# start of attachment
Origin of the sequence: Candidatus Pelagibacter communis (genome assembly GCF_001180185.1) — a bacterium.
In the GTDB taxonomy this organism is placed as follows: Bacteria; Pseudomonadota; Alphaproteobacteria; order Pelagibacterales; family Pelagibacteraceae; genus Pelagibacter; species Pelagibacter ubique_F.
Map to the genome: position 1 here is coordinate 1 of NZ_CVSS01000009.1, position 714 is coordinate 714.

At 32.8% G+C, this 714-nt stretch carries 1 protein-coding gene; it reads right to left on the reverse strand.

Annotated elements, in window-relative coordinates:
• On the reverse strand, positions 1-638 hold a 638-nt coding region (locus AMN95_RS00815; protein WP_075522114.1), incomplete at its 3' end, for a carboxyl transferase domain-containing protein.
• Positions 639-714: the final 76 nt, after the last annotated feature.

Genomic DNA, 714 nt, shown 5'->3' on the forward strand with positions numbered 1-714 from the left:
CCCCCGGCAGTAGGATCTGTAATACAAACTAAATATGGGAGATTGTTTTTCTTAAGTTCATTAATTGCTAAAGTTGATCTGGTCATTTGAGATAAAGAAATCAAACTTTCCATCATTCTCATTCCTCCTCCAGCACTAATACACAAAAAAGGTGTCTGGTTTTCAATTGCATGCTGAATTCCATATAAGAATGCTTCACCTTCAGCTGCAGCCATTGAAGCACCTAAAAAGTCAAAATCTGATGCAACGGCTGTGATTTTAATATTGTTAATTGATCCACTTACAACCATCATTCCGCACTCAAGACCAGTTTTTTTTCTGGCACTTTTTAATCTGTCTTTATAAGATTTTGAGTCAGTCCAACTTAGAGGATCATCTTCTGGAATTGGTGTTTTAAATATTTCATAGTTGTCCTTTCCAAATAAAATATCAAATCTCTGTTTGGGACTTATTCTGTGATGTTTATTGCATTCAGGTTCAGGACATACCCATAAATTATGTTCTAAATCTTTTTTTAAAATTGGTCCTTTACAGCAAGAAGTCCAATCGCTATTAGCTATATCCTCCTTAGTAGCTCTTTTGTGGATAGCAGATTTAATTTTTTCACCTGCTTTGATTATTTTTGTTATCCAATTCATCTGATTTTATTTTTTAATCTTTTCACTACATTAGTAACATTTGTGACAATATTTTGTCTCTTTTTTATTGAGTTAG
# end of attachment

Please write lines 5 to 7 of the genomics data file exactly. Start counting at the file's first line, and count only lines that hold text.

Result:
Annotated elements, in window-relative coordinates:
• On the reverse strand, positions 1-638 hold a 638-nt coding region (locus AMN95_RS00815; protein WP_075522114.1), incomplete at its 3' end, for a carboxyl transferase domain-containing protein.
• Positions 639-714: the final 76 nt, after the last annotated feature.